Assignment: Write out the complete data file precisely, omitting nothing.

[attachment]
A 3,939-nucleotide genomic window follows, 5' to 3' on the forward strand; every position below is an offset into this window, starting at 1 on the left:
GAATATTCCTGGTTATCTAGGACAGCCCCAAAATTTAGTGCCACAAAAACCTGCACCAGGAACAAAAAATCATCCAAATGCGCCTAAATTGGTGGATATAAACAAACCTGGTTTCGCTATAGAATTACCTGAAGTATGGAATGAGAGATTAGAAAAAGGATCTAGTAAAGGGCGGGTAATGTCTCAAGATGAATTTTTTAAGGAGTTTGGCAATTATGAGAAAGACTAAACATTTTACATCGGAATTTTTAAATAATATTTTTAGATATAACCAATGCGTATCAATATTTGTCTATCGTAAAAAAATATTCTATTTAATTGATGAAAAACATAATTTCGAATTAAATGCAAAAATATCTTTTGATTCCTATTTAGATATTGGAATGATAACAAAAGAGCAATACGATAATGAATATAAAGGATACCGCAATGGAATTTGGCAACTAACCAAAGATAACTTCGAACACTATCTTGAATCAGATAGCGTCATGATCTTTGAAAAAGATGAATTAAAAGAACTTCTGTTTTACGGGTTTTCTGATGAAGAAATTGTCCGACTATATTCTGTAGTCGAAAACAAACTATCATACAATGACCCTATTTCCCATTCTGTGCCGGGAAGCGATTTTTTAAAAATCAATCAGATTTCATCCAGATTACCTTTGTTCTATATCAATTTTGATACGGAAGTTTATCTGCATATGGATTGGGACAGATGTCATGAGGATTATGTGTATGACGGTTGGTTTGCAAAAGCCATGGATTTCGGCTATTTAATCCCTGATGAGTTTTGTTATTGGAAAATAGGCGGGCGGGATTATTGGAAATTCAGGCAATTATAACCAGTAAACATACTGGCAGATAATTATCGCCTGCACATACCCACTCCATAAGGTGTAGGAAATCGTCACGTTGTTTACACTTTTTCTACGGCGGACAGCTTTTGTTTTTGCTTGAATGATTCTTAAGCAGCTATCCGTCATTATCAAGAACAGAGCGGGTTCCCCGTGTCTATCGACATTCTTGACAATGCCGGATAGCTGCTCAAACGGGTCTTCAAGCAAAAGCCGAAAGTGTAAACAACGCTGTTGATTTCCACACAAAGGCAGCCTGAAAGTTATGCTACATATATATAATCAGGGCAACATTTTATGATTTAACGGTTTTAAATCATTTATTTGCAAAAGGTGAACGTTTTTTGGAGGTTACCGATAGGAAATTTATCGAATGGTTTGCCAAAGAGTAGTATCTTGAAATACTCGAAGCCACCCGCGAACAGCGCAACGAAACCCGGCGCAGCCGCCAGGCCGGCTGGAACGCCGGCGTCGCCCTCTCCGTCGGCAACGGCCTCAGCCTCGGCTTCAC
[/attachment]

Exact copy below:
A 3,939-nucleotide genomic window follows, 5' to 3' on the forward strand; every position below is an offset into this window, starting at 1 on the left:
GAATATTCCTGGTTATCTAGGACAGCCCCAAAATTTAGTGCCACAAAAACCTGCACCAGGAACAAAAAATCATCCAAATGCGCCTAAATTGGTGGATATAAACAAACCTGGTTTCGCTATAGAATTACCTGAAGTATGGAATGAGAGATTAGAAAAAGGATCTAGTAAAGGGCGGGTAATGTCTCAAGATGAATTTTTTAAGGAGTTTGGCAATTATGAGAAAGACTAAACATTTTACATCGGAATTTTTAAATAATATTTTTAGATATAACCAATGCGTATCAATATTTGTCTATCGTAAAAAAATATTCTATTTAATTGATGAAAAACATAATTTCGAATTAAATGCAAAAATATCTTTTGATTCCTATTTAGATATTGGAATGATAACAAAAGAGCAATACGATAATGAATATAAAGGATACCGCAATGGAATTTGGCAACTAACCAAAGATAACTTCGAACACTATCTTGAATCAGATAGCGTCATGATCTTTGAAAAAGATGAATTAAAAGAACTTCTGTTTTACGGGTTTTCTGATGAAGAAATTGTCCGACTATATTCTGTAGTCGAAAACAAACTATCATACAATGACCCTATTTCCCATTCTGTGCCGGGAAGCGATTTTTTAAAAATCAATCAGATTTCATCCAGATTACCTTTGTTCTATATCAATTTTGATACGGAAGTTTATCTGCATATGGATTGGGACAGATGTCATGAGGATTATGTGTATGACGGTTGGTTTGCAAAAGCCATGGATTTCGGCTATTTAATCCCTGATGAGTTTTGTTATTGGAAAATAGGCGGGCGGGATTATTGGAAATTCAGGCAATTATAACCAGTAAACATACTGGCAGATAATTATCGCCTGCACATACCCACTCCATAAGGTGTAGGAAATCGTCACGTTGTTTACACTTTTTCTACGGCGGACAGCTTTTGTTTTTGCTTGAATGATTCTTAAGCAGCTATCCGTCATTATCAAGAACAGAGCGGGTTCCCCGTGTCTATCGACATTCTTGACAATGCCGGATAGCTGCTCAAACGGGTCTTCAAGCAAAAGCCGAAAGTGTAAACAACGCTGTTGATTTCCACACAAAGGCAGCCTGAAAGTTATGCTACATATATATAATCAGGGCAACATTTTATGATTTAACGGTTTTAAATCATTTATTTGCAAAAGGTGAACGTTTTTTGGAGGTTACCGATAGGAAATTTATCGAATGGTTTGCCAAAGAGTAGTATCTTGAAATACTCGAAGCCACCCGCGAACAGCGCAACGAAACCCGGCGCAGCCGCCAGGCCGGCTGGAACGCCGGCGTCGCCCTCTCCGTCGGCAACGGCCTCAGCCTCGGCTTCAC